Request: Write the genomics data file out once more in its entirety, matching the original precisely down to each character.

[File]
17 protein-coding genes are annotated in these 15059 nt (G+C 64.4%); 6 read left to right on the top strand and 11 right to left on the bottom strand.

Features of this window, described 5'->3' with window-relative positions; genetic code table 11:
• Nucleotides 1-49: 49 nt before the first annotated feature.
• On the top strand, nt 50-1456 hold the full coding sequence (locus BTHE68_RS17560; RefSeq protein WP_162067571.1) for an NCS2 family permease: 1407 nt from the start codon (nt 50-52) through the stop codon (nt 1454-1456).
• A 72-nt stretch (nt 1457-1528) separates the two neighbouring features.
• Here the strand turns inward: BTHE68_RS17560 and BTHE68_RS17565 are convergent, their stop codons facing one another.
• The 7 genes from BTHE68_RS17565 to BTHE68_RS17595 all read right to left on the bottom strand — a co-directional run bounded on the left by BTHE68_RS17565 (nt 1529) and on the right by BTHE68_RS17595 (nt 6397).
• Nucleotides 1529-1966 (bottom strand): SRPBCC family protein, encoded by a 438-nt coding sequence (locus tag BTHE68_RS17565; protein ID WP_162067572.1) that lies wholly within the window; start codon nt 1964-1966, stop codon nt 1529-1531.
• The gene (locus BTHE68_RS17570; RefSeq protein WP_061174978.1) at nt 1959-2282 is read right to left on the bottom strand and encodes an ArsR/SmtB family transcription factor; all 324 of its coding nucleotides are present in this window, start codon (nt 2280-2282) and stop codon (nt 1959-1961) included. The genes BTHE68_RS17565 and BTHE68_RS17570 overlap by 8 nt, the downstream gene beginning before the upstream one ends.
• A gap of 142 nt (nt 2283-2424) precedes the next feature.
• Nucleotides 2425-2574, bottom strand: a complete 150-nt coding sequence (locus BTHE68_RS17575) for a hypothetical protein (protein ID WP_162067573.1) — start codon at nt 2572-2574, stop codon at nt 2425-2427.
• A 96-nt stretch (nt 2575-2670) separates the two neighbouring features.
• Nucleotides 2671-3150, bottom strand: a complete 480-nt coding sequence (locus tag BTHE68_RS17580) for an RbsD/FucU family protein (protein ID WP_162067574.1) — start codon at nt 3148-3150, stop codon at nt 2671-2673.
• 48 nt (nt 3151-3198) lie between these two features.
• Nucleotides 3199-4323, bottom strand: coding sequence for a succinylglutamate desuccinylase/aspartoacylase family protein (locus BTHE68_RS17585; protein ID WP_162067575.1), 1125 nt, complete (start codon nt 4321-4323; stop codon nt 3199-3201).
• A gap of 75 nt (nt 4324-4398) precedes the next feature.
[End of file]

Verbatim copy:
17 protein-coding genes are annotated in these 15059 nt (G+C 64.4%); 6 read left to right on the top strand and 11 right to left on the bottom strand.

Features of this window, described 5'->3' with window-relative positions; genetic code table 11:
• Nucleotides 1-49: 49 nt before the first annotated feature.
• On the top strand, nt 50-1456 hold the full coding sequence (locus BTHE68_RS17560; RefSeq protein WP_162067571.1) for an NCS2 family permease: 1407 nt from the start codon (nt 50-52) through the stop codon (nt 1454-1456).
• A 72-nt stretch (nt 1457-1528) separates the two neighbouring features.
• Here the strand turns inward: BTHE68_RS17560 and BTHE68_RS17565 are convergent, their stop codons facing one another.
• The 7 genes from BTHE68_RS17565 to BTHE68_RS17595 all read right to left on the bottom strand — a co-directional run bounded on the left by BTHE68_RS17565 (nt 1529) and on the right by BTHE68_RS17595 (nt 6397).
• Nucleotides 1529-1966 (bottom strand): SRPBCC family protein, encoded by a 438-nt coding sequence (locus tag BTHE68_RS17565; protein ID WP_162067572.1) that lies wholly within the window; start codon nt 1964-1966, stop codon nt 1529-1531.
• The gene (locus BTHE68_RS17570; RefSeq protein WP_061174978.1) at nt 1959-2282 is read right to left on the bottom strand and encodes an ArsR/SmtB family transcription factor; all 324 of its coding nucleotides are present in this window, start codon (nt 2280-2282) and stop codon (nt 1959-1961) included. The genes BTHE68_RS17565 and BTHE68_RS17570 overlap by 8 nt, the downstream gene beginning before the upstream one ends.
• A gap of 142 nt (nt 2283-2424) precedes the next feature.
• Nucleotides 2425-2574, bottom strand: a complete 150-nt coding sequence (locus BTHE68_RS17575) for a hypothetical protein (protein ID WP_162067573.1) — start codon at nt 2572-2574, stop codon at nt 2425-2427.
• A 96-nt stretch (nt 2575-2670) separates the two neighbouring features.
• Nucleotides 2671-3150, bottom strand: a complete 480-nt coding sequence (locus tag BTHE68_RS17580) for an RbsD/FucU family protein (protein ID WP_162067574.1) — start codon at nt 3148-3150, stop codon at nt 2671-2673.
• 48 nt (nt 3151-3198) lie between these two features.
• Nucleotides 3199-4323, bottom strand: coding sequence for a succinylglutamate desuccinylase/aspartoacylase family protein (locus BTHE68_RS17585; protein ID WP_162067575.1), 1125 nt, complete (start codon nt 4321-4323; stop codon nt 3199-3201).
• A gap of 75 nt (nt 4324-4398) precedes the next feature.